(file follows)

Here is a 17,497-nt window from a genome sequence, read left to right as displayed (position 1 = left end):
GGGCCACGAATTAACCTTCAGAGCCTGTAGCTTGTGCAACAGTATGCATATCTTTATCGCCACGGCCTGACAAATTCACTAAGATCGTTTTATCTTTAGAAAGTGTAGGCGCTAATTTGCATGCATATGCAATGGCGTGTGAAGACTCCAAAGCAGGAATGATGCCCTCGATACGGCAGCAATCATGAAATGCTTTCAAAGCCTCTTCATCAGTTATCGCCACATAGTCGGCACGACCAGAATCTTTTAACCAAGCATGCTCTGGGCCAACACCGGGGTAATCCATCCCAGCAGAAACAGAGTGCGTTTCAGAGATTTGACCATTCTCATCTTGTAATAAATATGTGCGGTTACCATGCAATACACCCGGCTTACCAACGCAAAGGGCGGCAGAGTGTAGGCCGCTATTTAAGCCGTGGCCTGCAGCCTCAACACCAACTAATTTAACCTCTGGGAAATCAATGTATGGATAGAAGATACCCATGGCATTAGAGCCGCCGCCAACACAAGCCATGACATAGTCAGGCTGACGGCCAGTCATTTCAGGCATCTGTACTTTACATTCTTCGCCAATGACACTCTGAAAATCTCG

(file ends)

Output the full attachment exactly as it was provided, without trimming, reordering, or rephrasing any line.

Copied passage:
Here is a 17,497-nt window from a genome sequence, read left to right as displayed (position 1 = left end):
GGGCCACGAATTAACCTTCAGAGCCTGTAGCTTGTGCAACAGTATGCATATCTTTATCGCCACGGCCTGACAAATTCACTAAGATCGTTTTATCTTTAGAAAGTGTAGGCGCTAATTTGCATGCATATGCAATGGCGTGTGAAGACTCCAAAGCAGGAATGATGCCCTCGATACGGCAGCAATCATGAAATGCTTTCAAAGCCTCTTCATCAGTTATCGCCACATAGTCGGCACGACCAGAATCTTTTAACCAAGCATGCTCTGGGCCAACACCGGGGTAATCCATCCCAGCAGAAACAGAGTGCGTTTCAGAGATTTGACCATTCTCATCTTGTAATAAATATGTGCGGTTACCATGCAATACACCCGGCTTACCAACGCAAAGGGCGGCAGAGTGTAGGCCGCTATTTAAGCCGTGGCCTGCAGCCTCAACACCAACTAATTTAACCTCTGGGAAATCAATGTATGGATAGAAGATACCCATGGCATTAGAGCCGCCGCCAACACAAGCCATGACATAGTCAGGCTGACGGCCAGTCATTTCAGGCATCTGTACTTTACATTCTTCGCCAATGACACTCTGAAAATCTCG